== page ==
Roughly 3.6 million out-of-work Americans will forgo a total of $21.7 billion in benefits as a result of the state actions, according to an analysis by The Century Foundation. Texas, Indiana and South Carolina are among those terminating the pandemic jobless programs early.
“There is nothing we can do,” the official said, adding that the department has tried to figure out a solution. “Taking away their lifeline isn’t going to help anything.”
The enhanced payments — which Congress first approved in its massive coronavirus relief plan in March 2020 and twice extended — are keeping Americans from returning to the labor market, the governors say. At least four states will offer return-to-work bonuses instead.
In addition to providing the $300 weekly supplement, lawmakers expanded benefits to freelancers, the self-employed, independent contractors and certain people affected by the pandemic and extended the duration of payments for those in the regular state unemployment program.
Those collecting regular state benefits, which typically last 26 weeks, will continue to receive those payments but will not get the $300 boost. However, those in the other two programs — the Pandemic Unemployment Assistance and Pandemic Emergency Unemployment Compensation programs — will lose all their benefits.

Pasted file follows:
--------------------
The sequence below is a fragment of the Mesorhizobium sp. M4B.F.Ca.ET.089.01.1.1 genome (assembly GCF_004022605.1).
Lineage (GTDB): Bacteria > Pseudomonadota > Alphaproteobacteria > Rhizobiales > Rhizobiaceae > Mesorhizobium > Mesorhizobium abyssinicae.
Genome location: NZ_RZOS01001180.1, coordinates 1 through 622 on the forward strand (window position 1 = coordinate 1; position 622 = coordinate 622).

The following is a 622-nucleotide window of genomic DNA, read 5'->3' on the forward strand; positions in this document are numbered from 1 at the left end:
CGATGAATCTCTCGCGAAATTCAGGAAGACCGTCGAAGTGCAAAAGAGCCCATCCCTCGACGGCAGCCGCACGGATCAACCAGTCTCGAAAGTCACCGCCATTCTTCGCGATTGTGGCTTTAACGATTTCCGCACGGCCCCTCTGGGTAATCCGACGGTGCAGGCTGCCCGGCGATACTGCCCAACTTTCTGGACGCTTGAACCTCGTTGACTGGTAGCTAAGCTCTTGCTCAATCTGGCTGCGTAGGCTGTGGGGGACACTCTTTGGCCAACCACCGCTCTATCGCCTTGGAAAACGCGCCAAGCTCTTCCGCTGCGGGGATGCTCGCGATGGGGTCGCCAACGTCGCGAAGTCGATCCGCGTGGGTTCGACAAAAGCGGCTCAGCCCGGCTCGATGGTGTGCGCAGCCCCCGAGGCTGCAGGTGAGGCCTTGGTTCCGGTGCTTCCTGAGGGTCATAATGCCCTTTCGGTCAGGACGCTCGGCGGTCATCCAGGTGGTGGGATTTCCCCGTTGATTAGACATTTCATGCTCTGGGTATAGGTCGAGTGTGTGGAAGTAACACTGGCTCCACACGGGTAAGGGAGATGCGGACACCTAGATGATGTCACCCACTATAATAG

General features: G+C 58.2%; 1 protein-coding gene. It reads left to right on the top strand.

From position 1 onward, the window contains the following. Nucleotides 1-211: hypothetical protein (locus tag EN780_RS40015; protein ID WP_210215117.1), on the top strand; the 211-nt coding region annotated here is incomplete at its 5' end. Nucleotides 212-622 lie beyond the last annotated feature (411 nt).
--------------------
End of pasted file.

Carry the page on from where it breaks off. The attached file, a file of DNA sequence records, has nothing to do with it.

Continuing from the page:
The Labor Department is likely to release a letter on Friday outlining how the federal government is unable to counter the decisions by the Republican governors, the administration official said. The letter is a response to Vermont Sen. Bernie Sanders and a labor advocacy group, both of which have urged the Biden administration to keep offering the benefits.
Sanders on Thursday sent a letter to Labor Secretary Marty Walsh asking him to commit to holding states accountable for their role in administering the benefits.
“The people who claim Americans won’t work even if they find a good and fair opportunity underestimate the American people,” he said.